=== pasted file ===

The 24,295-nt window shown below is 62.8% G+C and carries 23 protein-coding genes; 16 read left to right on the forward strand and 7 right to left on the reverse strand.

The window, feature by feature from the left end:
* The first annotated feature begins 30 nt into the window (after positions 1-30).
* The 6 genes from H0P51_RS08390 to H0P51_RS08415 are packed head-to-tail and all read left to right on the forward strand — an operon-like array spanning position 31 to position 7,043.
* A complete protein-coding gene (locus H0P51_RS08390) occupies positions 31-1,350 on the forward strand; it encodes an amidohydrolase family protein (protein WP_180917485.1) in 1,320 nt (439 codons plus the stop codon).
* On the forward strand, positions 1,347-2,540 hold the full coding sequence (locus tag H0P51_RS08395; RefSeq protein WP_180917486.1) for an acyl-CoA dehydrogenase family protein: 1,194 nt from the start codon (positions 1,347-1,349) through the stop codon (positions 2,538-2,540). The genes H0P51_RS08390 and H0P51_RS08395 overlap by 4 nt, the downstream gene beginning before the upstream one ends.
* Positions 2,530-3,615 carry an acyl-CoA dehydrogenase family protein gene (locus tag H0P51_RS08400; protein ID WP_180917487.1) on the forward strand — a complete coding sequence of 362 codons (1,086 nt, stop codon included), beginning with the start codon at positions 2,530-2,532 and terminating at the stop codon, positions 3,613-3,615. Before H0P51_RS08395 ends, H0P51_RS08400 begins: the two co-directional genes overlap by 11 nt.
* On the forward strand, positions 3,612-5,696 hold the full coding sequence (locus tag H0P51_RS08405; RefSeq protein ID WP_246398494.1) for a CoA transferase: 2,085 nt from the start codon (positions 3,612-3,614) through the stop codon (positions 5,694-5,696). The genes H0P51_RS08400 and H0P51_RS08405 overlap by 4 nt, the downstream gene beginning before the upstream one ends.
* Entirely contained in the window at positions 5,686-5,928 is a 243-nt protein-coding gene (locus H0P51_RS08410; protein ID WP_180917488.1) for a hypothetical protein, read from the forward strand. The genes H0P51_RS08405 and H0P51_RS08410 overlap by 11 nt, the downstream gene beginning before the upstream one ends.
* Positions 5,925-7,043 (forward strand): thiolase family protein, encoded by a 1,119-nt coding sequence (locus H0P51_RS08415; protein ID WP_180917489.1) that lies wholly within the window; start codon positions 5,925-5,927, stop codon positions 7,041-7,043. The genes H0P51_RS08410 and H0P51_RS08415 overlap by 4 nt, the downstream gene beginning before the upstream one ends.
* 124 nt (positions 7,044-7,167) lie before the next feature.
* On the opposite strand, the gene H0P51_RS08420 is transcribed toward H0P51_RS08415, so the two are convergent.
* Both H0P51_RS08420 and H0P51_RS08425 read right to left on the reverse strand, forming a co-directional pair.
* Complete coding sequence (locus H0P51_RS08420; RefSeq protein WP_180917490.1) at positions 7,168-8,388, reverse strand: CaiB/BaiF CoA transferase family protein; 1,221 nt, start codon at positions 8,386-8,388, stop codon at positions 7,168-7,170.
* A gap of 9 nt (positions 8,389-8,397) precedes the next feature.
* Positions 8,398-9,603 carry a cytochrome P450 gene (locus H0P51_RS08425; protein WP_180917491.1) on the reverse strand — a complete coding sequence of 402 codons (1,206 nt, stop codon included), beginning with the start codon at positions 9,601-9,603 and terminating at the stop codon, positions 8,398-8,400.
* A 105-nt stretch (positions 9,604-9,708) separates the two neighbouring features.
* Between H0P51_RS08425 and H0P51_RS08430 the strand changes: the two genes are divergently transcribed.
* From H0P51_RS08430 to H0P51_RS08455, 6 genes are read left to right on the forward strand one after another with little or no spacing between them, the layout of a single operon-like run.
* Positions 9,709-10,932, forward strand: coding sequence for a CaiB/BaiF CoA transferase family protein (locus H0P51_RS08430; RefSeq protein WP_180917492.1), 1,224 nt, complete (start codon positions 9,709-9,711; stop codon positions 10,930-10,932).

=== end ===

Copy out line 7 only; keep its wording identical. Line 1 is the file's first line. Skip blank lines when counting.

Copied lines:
* Positions 2,530-3,615 carry an acyl-CoA dehydrogenase family protein gene (locus tag H0P51_RS08400; protein ID WP_180917487.1) on the forward strand — a complete coding sequence of 362 codons (1,086 nt, stop codon included), beginning with the start codon at positions 2,530-2,532 and terminating at the stop codon, positions 3,613-3,615. Before H0P51_RS08395 ends, H0P51_RS08400 begins: the two co-directional genes overlap by 11 nt.